May marks the beginning of Asian Pacific American Heritage Month, also known as Asian American and Pacific Islander Month. Never heard of it before? It’s meant to celebrate Asian American and Pacific Islander history and culture. And given the increase in anti-AAPI incidents, it’s a chance for all of us in Democrats Abroad to connect, learn something new, and celebrate.
The idea of designating a period to celebrate Asian-American and Pacific Islander history first emerged in Congress with resolutions proposed in the House by Republican Frank J. Horton and Democrat Norman Mineta, and in the Senate by Democrats Daniel Inouye and Spark Matsunaga in 1977. These initial efforts failed, but Representative Horton tried again a year later to designate the first full week of May 1979 as “Asian/Pacific American Heritage Week”. This Resolution passed both Houses, and was signed by President Jimmy Carter.
Successive Presidents passed annual proclamations declaring “Asian/Pacific American Heritage Week.” President George H.W. Bush extended it to a full month in 1990, and Congress formally established “Asian/Pacific Heritage Month” in 1992.
But why May? The original resolutions present two reasons:
- The first Japanese immigrant to the United States arrived on May 7th, 1843.
- The transcontinental railway, built in large part due to immigrant labor from China, was completed on May 10th, 1869.
Of course, one thing sticks out: these two justifications concern only two East Asian populations, and miss the large diversity within the AAPI community: other East Asians, South Asians, Southeast Asians, and Pacific Islanders. It can be easy in talking about AAPI heritage to focus on a few select experiences; instead, we need a holistic view of what it means to be a part of the AAPI community.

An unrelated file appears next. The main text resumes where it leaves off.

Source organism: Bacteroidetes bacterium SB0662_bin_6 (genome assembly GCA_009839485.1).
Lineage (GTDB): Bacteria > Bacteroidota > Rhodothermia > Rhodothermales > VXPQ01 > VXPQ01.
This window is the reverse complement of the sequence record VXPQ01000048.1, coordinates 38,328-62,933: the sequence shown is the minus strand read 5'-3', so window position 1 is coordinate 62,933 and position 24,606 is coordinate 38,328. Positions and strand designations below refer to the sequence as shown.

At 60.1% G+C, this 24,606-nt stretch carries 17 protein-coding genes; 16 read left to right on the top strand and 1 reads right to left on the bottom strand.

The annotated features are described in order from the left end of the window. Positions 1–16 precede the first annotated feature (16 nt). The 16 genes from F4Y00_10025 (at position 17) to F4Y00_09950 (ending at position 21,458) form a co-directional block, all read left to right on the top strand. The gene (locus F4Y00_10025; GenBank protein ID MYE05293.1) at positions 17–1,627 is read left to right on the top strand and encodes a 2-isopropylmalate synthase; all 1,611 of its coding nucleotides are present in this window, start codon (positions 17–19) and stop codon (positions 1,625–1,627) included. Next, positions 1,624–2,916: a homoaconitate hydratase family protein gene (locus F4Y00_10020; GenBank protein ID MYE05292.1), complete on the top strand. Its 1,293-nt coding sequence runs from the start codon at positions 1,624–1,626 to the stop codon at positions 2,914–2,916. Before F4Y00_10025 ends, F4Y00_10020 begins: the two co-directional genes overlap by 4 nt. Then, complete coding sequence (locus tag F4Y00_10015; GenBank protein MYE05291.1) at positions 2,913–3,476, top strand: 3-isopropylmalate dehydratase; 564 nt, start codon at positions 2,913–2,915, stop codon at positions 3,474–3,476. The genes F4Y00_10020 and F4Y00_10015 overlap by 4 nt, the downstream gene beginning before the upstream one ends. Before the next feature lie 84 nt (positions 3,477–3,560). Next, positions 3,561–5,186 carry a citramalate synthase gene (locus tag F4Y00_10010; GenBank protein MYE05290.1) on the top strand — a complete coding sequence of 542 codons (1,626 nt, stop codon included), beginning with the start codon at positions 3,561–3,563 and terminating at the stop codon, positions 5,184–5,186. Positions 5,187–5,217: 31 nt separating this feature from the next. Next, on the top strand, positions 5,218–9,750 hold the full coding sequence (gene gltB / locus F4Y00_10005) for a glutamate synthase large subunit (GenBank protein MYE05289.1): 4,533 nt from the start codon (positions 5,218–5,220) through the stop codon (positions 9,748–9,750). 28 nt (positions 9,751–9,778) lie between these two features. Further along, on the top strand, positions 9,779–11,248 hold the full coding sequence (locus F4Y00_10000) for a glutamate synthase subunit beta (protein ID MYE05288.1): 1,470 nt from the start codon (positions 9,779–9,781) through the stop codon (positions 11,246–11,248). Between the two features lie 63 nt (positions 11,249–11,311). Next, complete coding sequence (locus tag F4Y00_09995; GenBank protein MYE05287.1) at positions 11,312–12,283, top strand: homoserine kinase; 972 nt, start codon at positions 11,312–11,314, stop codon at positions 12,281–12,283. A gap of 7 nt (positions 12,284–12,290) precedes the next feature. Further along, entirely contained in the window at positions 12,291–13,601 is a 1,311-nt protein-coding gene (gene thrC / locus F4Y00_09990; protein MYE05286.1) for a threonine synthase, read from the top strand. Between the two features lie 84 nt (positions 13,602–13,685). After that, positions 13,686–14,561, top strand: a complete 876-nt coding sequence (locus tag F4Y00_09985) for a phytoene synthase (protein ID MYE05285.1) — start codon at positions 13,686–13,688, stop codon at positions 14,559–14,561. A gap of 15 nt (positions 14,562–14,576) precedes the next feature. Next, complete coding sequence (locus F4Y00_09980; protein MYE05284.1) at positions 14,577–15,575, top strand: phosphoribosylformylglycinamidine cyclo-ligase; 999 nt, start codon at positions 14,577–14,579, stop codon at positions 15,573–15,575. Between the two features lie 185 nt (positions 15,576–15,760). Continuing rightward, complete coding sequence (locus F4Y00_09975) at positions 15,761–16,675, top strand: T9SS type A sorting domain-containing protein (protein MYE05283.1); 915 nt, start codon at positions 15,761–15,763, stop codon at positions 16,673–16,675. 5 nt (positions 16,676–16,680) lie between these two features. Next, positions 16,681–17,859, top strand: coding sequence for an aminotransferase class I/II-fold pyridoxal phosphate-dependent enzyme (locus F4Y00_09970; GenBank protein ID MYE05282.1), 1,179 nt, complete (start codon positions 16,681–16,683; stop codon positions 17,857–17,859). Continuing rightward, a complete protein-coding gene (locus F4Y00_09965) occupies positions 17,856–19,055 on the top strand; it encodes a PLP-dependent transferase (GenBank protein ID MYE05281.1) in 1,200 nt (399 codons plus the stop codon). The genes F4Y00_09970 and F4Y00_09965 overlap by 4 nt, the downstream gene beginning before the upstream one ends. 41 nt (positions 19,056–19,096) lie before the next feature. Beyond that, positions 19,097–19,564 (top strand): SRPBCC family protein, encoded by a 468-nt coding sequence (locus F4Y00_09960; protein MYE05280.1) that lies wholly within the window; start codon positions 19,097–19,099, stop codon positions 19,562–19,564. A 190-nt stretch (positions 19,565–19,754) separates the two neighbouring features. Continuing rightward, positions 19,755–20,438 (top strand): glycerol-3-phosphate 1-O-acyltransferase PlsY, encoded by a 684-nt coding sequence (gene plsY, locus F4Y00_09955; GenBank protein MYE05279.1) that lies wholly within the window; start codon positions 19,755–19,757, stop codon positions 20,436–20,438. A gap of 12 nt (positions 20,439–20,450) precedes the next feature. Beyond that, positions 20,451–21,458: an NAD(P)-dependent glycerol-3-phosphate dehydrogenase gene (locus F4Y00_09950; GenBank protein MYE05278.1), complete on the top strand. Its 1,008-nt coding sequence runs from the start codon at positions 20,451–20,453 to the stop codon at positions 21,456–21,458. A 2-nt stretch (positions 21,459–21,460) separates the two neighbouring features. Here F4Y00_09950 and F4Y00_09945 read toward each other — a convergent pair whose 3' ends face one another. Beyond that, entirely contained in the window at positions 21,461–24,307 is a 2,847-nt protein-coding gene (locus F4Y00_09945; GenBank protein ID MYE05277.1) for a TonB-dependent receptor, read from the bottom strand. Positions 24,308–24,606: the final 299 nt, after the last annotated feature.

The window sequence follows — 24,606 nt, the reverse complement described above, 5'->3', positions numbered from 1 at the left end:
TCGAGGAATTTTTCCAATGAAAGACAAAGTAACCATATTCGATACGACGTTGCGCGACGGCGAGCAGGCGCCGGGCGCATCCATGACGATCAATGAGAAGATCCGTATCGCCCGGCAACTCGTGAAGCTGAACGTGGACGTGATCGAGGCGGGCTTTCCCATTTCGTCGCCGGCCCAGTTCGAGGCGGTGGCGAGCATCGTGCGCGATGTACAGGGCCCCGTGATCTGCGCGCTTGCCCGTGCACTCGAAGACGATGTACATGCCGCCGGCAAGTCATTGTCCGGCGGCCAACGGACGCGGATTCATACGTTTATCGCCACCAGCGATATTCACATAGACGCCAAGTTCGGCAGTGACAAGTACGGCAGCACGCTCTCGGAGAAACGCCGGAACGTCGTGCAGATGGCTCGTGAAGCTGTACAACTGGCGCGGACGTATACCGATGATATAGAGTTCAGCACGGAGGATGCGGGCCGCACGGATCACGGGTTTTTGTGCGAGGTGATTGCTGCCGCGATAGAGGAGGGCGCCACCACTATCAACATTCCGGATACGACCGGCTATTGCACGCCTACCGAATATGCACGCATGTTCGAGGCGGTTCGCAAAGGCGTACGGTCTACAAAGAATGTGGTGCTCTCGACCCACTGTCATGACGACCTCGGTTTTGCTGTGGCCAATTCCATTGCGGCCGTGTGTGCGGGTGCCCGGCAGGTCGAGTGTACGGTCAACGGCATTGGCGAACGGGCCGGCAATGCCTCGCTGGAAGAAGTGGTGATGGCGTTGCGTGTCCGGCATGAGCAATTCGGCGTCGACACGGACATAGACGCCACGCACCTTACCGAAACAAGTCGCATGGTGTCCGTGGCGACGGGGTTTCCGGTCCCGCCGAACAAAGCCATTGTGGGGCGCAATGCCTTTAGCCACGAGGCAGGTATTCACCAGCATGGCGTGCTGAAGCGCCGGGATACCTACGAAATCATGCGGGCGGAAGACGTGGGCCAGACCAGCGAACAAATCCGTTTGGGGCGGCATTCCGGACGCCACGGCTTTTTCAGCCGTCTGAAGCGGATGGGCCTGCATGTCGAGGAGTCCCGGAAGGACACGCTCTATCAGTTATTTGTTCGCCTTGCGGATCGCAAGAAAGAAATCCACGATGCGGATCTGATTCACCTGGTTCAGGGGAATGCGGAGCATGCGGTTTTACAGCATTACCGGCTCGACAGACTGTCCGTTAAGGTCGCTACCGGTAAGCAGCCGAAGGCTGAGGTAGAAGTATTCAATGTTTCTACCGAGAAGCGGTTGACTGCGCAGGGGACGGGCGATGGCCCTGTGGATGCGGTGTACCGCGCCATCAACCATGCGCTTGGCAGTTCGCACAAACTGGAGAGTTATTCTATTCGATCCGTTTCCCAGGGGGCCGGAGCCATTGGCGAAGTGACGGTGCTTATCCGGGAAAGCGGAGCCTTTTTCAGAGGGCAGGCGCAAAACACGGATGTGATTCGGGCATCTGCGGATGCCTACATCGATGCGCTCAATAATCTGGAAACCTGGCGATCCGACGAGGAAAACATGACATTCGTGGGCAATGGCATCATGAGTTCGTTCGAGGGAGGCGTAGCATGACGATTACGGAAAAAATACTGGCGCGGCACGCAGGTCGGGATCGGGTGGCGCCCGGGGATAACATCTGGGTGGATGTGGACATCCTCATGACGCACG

We invite you to join us in an exploration of how different groups within the AAPI community have been part of American history. For those of you who belong to one particular AAPI group, take some time to explore the history of another group, and see how different experiences end up binding us together.
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If you'd like to start an AAPI caucus in your Democrats Abroad country committee or chapter, we've put together a guide to forming your own local AAPI caucus.
Get involved in the AAPI Caucus! You can volunteer at the local, national, or global level with our different working groups and projects.
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Learn more about the AAPI caucus and read the caucus founding document, the Terms of Reference. To contact the co-chairs of the Democrats Abroad Global AAPI Caucus, send an email to [email protected].